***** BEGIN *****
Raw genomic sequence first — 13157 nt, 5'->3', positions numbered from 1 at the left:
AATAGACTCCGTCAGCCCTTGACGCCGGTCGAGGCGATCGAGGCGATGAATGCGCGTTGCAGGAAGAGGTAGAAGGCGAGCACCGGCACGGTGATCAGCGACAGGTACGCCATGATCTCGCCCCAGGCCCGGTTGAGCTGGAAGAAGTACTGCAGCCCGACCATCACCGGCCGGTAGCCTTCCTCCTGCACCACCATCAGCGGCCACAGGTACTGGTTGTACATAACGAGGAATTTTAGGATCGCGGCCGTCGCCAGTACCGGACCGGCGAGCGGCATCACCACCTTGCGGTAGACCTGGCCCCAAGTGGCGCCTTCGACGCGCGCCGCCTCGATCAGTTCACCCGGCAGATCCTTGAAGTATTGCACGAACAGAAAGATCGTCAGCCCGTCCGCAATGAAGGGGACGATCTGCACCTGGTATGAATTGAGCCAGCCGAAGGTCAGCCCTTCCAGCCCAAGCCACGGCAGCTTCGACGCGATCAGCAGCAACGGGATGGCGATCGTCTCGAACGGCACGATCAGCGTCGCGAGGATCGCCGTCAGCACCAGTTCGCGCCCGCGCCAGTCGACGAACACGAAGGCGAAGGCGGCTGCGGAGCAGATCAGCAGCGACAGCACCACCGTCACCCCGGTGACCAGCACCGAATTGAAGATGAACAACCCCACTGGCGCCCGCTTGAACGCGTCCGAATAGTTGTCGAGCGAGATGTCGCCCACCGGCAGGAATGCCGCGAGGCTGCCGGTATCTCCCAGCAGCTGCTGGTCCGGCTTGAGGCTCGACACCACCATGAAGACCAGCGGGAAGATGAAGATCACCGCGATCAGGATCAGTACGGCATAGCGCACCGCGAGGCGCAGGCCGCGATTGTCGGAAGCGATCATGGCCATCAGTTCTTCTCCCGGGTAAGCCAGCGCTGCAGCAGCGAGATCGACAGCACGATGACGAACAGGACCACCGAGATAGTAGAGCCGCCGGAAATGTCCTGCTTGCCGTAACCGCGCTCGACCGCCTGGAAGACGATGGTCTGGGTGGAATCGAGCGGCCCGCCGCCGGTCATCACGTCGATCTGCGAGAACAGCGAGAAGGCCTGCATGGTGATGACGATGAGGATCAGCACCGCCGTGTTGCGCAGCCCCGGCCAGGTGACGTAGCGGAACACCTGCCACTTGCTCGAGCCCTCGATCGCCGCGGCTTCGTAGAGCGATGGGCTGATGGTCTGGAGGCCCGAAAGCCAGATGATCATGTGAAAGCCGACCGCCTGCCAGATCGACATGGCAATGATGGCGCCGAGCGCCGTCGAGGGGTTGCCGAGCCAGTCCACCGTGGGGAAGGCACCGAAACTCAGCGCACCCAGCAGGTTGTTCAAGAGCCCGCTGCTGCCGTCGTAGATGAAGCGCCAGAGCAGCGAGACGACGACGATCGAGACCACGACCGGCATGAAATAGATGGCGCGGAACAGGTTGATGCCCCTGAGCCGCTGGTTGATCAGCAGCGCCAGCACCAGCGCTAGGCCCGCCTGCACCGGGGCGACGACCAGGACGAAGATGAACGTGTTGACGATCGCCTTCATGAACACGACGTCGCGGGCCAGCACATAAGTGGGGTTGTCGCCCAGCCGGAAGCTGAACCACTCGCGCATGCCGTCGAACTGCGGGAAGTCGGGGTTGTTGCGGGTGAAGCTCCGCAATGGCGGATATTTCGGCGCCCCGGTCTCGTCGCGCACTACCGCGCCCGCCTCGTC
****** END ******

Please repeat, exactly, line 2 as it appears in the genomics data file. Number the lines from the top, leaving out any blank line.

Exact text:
AATAGACTCCGTCAGCCCTTGACGCCGGTCGAGGCGATCGAGGCGATGAATGCGCGTTGCAGGAAGAGGTAGAAGGCGAGCACCGGCACGGTGATCAGCGACAGGTACGCCATGATCTCGCCCCAGGCCCGGTTGAGCTGGAAGAAGTACTGCAGCCCGACCATCACCGGCCGGTAGCCTTCCTCCTGCACCACCATCAGCGGCCACAGGTACTGGTTGTACATAACGAGGAATTTTAGGATCGCGGCCGTCGCCAGTACCGGACCGGCGAGCGGCATCACCACCTTGCGGTAGACCTGGCCCCAAGTGGCGCCTTCGACGCGCGCCGCCTCGATCAGTTCACCCGGCAGATCCTTGAAGTATTGCACGAACAGAAAGATCGTCAGCCCGTCCGCAATGAAGGGGACGATCTGCACCTGGTATGAATTGAGCCAGCCGAAGGTCAGCCCTTCCAGCCCAAGCCACGGCAGCTTCGACGCGATCAGCAGCAACGGGATGGCGATCGTCTCGAACGGCACGATCAGCGTCGCGAGGATCGCCGTCAGCACCAGTTCGCGCCCGCGCCAGTCGACGAACACGAAGGCGAAGGCGGCTGCGGAGCAGATCAGCAGCGACAGCACCACCGTCACCCCGGTGACCAGCACCGAATTGAAGATGAACAACCCCACTGGCGCCCGCTTGAACGCGTCCGAATAGTTGTCGAGCGAGATGTCGCCCACCGGCAGGAATGCCGCGAGGCTGCCGGTATCTCCCAGCAGCTGCTGGTCCGGCTTGAGGCTCGACACCACCATGAAGACCAGCGGGAAGATGAAGATCACCGCGATCAGGATCAGTACGGCATAGCGCACCGCGAGGCGCAGGCCGCGATTGTCGGAAGCGATCATGGCCATCAGTTCTTCTCCCGGGTAAGCCAGCGCTGCAGCAGCGAGATCGACAGCACGATGACGAACAGGACCACCGAGATAGTAGAGCCGCCGGAAATGTCCTGCTTGCCGTAACCGCGCTCGACCGCCTGGAAGACGATGGTCTGGGTGGAATCGAGCGGCCCGCCGCCGGTCATCACGTCGATCTGCGAGAACAGCGAGAAGGCCTGCATGGTGATGACGATGAGGATCAGCACCGCCGTGTTGCGCAGCCCCGGCCAGGTGACGTAGCGGAACACCTGCCACTTGCTCGAGCCCTCGATCGCCGCGGCTTCGTAGAGCGATGGGCTGATGGTCTGGAGGCCCGAAAGCCAGATGATCATGTGAAAGCCGACCGCCTGCCAGATCGACATGGCAATGATGGCGCCGAGCGCCGTCGAGGGGTTGCCGAGCCAGTCCACCGTGGGGAAGGCACCGAAACTCAGCGCACCCAGCAGGTTGTTCAAGAGCCCGCTGCTGCCGTCGTAGATGAAGCGCCAGAGCAGCGAGACGACGACGATCGAGACCACGACCGGCATGAAATAGATGGCGCGGAACAGGTTGATGCCCCTGAGCCGCTGGTTGATCAGCAGCGCCAGCACCAGCGCTAGGCCCGCCTGCACCGGGGCGACGACCAGGACGAAGATGAACGTGTTGACGATCGCCTTCATGAACACGACGTCGCGGGCCAGCACATAAGTGGGGTTGTCGCCCAGCCGGAAGCTGAACCACTCGCGCATGCCGTCGAACTGCGGGAAGTCGGGGTTGTTGCGGGTGAAGCTCCGCAATGGCGGATATTTCGGCGCCCCGGTCTCGTCGCGCACTACCGCGCCCGCCTCGTC